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scsi or sata

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mateo

Member
Joined
Dec 7, 2002
The "LC" means that its an 80-pin SCA drive (which is probably why its so cheap), so you'd need an adapter for it to work without a backplane.

If you can find an LW version for a similar price, go for it, since its cheap. You'll get the experience of setting up SCSI, which is always fun (not sure whether that's sarcasm or not :)). However, don't be so sure that its faster; recent cache and firmware enhancements are closing the gap between 7.2k and 10k drives.
 

Enablingwolf

Senior Member overclocking at t
Joined
Jun 14, 2004
If you get scuzzy set up right. It is amazing. The thing I found out. It can be tempermental. Make sure you add a bit more cooling than a normal drive. They do get a touch hotter than regular drives.

If you can set up a cheap array. Right on!! If you have to excede the cost of current tech on 7200 drives. I would regulate it to a file server. SCSI don't shine until it is in RAID though. Single drives rock, but scuzzy in RAID is were it is at. It is neat when you have to use terminators.

Good read if you don't know much about scuzzy.
http://docs.sun.com/source/801-6118-10/appendixa.html
 

Snugglebear

Member
Joined
Aug 2, 2005
Those 36LPs are around five years old at this point. Overall lifespan notwithstanding, it's not going to perform up there with a modern ATA unit. Certainly the seek times will be faster than a modern ATA unit, but that will not make up for the lack of media transfer rates. This is just how things are, over time even the consumer-level equipment surpasses the enterprise in performance.

If you really want to play with SCSI, try finding a 10k or 15k unit that's less than two years old. Your u160 card is still perfectly capable and will be more than adequate for a single drive. 15k is definitely fun to play with; it takes a certain kind of person to appreciate drives that sound like turbines when spooling.

As for extra cooling, it's not really necessary. There was a time when I slapped drive bay coolers on my 15s, but honestly they're unnecessary. Even under heavy load the 15s get warm to the touch but no more. Give them some room to breathe, certainly, but don't worry about active airflow. Remember these things are built to survive in dense DCs even when the HVAC goes down.
 

mateo

Member
Joined
Dec 7, 2002
Snugglebear said:
As for extra cooling, it's not really necessary. There was a time when I slapped drive bay coolers on my 15s, but honestly they're unnecessary. Even under heavy load the 15s get warm to the touch but no more. Give them some room to breathe, certainly, but don't worry about active airflow. Remember these things are built to survive in dense DCs even when the HVAC goes down.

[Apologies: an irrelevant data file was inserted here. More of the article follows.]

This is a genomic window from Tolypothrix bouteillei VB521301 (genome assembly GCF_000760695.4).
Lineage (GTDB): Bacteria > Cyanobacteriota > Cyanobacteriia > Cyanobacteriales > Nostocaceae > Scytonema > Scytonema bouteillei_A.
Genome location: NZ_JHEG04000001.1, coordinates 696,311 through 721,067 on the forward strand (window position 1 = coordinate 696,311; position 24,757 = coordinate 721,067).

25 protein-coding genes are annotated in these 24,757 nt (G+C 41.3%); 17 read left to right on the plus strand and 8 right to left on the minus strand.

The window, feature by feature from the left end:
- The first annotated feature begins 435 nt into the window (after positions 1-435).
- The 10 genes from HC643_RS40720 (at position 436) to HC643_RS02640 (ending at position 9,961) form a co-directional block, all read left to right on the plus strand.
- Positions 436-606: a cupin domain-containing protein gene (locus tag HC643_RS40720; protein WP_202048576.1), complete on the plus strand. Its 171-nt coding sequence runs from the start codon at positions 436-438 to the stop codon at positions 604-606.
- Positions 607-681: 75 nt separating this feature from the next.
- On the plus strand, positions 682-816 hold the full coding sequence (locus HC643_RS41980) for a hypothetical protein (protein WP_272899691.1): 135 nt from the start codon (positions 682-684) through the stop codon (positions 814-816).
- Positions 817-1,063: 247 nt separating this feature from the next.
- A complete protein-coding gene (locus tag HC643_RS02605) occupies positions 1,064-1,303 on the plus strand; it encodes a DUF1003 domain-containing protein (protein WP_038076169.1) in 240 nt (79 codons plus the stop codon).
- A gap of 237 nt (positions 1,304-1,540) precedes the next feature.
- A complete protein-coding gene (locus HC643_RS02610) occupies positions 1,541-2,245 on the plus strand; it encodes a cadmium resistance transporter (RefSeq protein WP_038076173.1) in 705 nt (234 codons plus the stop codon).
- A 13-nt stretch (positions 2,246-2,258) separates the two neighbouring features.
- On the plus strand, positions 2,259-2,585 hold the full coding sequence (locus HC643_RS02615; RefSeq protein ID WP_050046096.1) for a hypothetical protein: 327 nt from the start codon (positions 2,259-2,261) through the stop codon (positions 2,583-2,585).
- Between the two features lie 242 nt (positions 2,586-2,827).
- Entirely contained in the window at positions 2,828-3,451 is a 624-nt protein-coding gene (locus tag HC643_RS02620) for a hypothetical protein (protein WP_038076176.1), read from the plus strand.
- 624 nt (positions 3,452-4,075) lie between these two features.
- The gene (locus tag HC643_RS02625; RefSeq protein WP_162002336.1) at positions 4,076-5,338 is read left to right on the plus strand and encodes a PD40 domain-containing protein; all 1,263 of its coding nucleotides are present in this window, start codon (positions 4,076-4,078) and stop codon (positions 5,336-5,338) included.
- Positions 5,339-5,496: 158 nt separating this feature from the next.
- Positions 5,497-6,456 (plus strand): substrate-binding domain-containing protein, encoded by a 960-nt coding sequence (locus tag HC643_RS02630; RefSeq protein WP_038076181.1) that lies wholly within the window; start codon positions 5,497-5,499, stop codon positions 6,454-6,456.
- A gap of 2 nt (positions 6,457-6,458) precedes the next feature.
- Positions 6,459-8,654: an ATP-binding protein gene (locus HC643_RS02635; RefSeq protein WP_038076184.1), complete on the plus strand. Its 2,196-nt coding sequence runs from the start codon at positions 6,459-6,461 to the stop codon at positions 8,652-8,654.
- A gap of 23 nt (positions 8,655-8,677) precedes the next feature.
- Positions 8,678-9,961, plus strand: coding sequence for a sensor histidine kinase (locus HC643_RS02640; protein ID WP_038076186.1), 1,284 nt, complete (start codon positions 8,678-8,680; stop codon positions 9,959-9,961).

I killed a Fujitsu 15K because of poor cooling, so I'd just make sure to have it at least behind an intake or something.

The thing with older drives is partly transfer rates, but also firmware, cache size, caching patterns, etc. Still, 36 bucks is hard to argue with if you just want to fool around and gain experience with a different interface.
 

datura3

Member
Joined
Apr 7, 2005
Ah yes, scsi. I bought the maxtor version of that drive about 5-6 years ago. Man it was fast for it's time and was about 300 dollars back then. Now I use a raptor 10K which is almost as fast and is a LOT easier to set up. If you just want a fast drive, then spend the extra 50 bucks and get a 36g raptor. It will cost you 45 bucks for the scsi drive and the adapter. That is also assuming you have the proper cable. You can get a new raptor for about 100 dollars on ebay. It will save you hours of figuring out how to set up scsi properly. It can be quite tempermental. If you just want to play around, then go for it. You certainly will learn a lot and have hours of fun/pain.
 

Snugglebear

Member
Joined
Aug 2, 2005
SCSI isn't really that tempermental. The first time you see an adapter's BIOS and all the jumpers it can be intimidating, but it's not all that bad once you get used to it. If you're chalking this one up for experience, yes, go ahead and get a SCSI drive and learn how to use it. If you want a fast drive to use, plus learn the interface, get a newer SCSI drive. If you just want something quick, get a raptor or equivalent.

As for killing SCSI drives with heat, I still haven't managed it after all these years. Some of those old Quantums (pre-Quaxtor) used to burn fingers if touched during operation, but no heat deaths there, either. With two of my 15s and a 10 right up against each other none of them died or came close to hot; this with no active airflow or vents nearby in the case.